Folic acid, ageing, depression, and dementia

@article{Reynolds2002FolicAA,
  title={Folic acid, ageing, depression, and dementia},
  author={Edward H. Reynolds},
  journal={BMJ : British Medical Journal},
  year={2002},
  volume={324},
  pages={1512 - 1515}
}
  • E. Reynolds
  • Published 2002
  • Medicine
  • BMJ : British Medical Journal
It is becoming clear that folic acid affects mood and cognitive function, especially in older people. Edward Reynolds draws together the evidence Folic acid is important for functioning of the nervous system at all ages.1–4 In the fetus the relation between maternal folate status and the risk of neural tube defects is well established: clinical trials have shown that periconceptual preventive treatment with 400 μg or higher of folic acid significantly reduces the risks of such defects.4 In… Expand
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: It has long been recognized that folate deficiency is associated with impaired cognitive function, particularly in older adults. Moreover, folate deficiency contributes to the symptoms of clinicalExpand
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Vitamin B12, folic acid, and the nervous system
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The evidence regarding whether substitution of folate and vitamin B 12 is beneficial, for example, in cerebrovascular disease, dementia and depression is reviewed, with particular emphasis on the evidence for prophylactic and therapeutic strategies. Expand
Association Between Folate, Vitamin B12 and Cognitive Performance in Demented Elderly.
Dementia is prevalent among elderly people. As the world population ages, it is projected that the number of people affected by dementia may triple in the next 50 years. Over the last two decades,Expand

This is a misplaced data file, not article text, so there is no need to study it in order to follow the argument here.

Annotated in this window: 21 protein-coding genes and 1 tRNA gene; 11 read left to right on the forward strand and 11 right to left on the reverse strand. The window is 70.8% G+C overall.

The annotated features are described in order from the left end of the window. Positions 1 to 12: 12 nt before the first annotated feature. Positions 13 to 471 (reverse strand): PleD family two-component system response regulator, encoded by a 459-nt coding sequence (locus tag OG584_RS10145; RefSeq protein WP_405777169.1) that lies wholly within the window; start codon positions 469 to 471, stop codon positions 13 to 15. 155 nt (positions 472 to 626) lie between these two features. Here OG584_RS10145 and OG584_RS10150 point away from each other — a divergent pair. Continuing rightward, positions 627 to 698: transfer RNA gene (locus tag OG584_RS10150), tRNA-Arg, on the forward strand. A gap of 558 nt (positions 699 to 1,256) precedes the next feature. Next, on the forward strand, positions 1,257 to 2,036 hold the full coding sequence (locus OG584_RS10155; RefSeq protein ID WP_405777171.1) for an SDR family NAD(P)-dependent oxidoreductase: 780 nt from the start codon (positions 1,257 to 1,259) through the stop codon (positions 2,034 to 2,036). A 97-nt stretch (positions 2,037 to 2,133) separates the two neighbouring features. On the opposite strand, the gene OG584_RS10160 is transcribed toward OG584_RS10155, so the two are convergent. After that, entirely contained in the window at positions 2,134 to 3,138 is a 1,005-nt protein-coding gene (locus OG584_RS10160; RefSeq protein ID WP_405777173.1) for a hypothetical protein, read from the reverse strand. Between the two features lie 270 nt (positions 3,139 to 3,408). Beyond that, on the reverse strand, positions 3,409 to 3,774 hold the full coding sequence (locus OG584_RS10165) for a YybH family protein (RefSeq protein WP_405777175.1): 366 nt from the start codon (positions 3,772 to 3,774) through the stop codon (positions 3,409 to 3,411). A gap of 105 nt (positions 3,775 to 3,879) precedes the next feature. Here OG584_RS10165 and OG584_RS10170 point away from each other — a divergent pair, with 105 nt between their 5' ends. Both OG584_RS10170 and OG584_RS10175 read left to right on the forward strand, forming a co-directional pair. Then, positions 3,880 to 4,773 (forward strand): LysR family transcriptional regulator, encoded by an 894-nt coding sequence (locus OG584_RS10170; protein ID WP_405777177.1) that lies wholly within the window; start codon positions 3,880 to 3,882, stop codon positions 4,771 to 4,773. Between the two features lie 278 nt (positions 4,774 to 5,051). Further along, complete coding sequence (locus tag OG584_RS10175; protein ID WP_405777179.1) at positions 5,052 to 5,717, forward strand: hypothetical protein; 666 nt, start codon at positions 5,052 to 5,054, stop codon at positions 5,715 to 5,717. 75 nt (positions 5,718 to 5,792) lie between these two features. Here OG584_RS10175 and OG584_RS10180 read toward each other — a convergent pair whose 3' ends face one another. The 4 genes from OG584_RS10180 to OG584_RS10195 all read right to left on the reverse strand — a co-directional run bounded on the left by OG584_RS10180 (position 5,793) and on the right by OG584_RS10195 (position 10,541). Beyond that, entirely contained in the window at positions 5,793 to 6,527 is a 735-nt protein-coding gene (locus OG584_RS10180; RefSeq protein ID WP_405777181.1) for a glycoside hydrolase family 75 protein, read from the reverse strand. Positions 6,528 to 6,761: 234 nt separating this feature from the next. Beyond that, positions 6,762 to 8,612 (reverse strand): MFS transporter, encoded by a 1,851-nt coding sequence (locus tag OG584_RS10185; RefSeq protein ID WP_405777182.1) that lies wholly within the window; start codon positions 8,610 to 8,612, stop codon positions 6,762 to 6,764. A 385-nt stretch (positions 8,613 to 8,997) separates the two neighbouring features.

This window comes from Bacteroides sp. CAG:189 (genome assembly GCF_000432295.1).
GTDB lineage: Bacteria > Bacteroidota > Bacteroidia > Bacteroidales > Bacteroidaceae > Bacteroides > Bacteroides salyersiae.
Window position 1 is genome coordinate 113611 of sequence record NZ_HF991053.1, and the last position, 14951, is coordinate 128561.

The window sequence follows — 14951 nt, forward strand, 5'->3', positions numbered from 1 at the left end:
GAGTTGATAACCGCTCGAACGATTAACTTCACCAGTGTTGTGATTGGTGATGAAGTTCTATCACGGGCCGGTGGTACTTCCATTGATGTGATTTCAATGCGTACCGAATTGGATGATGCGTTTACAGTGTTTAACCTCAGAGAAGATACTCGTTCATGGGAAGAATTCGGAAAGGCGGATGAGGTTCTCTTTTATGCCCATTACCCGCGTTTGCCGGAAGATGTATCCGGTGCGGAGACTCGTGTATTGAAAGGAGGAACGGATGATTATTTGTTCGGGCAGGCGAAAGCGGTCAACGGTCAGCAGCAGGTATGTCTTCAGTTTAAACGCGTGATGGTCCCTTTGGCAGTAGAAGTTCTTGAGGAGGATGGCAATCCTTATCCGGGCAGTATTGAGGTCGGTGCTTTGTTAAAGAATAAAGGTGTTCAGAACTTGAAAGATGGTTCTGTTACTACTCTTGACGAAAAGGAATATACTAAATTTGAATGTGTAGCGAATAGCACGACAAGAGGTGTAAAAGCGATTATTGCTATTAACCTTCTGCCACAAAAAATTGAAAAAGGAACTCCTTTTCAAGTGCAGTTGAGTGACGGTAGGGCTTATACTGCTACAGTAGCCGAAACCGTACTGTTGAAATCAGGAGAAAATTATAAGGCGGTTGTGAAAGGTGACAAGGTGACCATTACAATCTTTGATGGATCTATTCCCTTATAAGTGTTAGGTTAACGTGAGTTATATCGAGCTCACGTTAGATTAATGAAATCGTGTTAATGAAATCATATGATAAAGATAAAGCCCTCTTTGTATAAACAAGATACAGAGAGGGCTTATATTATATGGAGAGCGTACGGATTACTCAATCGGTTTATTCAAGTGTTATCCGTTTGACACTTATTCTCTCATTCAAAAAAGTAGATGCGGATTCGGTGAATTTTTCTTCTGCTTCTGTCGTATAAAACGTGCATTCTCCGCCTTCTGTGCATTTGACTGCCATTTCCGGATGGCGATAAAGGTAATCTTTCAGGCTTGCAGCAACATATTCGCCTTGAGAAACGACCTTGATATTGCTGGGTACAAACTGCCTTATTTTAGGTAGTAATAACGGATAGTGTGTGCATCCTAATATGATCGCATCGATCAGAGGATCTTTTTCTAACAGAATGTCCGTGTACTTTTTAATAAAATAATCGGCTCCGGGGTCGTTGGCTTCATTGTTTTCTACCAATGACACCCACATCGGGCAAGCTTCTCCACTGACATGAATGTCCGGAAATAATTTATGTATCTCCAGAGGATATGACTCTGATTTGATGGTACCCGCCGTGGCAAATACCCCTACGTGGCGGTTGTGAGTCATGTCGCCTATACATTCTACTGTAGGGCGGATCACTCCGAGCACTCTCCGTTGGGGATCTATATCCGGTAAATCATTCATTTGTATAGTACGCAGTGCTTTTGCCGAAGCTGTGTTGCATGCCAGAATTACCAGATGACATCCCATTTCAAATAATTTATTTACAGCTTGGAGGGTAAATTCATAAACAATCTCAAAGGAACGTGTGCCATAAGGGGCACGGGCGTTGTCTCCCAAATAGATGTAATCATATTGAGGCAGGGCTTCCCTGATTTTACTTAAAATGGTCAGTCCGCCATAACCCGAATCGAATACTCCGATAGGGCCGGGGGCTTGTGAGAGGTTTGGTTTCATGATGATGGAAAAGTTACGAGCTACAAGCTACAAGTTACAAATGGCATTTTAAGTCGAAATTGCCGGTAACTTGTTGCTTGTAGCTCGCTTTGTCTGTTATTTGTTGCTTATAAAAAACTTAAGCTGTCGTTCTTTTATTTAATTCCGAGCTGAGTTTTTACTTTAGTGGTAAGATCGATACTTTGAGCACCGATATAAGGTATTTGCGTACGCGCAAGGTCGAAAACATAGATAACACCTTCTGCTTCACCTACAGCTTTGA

The effects and potential mechanisms of folic acid on cognitive function: a comprehensive review
TLDR
According to data obtained from the review, it seems that folic acid supplementation may improve cognitive function by decreasing homocysteine (Hcy), vascular care, attenuating inflammatory status, modification of cerebral folic Acid deficiency, and antioxidant responses. Expand
Homocysteine, folate and vitamin B12 in neuropsychiatric diseases: review and treatment recommendations
TLDR
Evidence regarding whether substitution of folate and vitamin B12 is beneficial, for example, in cerebrovascular disease, dementia and depression is reviewed, with particular emphasis on the evidence for prophylactic and therapeutic strategies. Expand
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TLDR
Despite the plausible biochemical mechanism, further studies, based on clinical, neuropsychological, laboratory and (lastly) pathological features will be necessary to better understand this fascinating biochemical riddle. Expand
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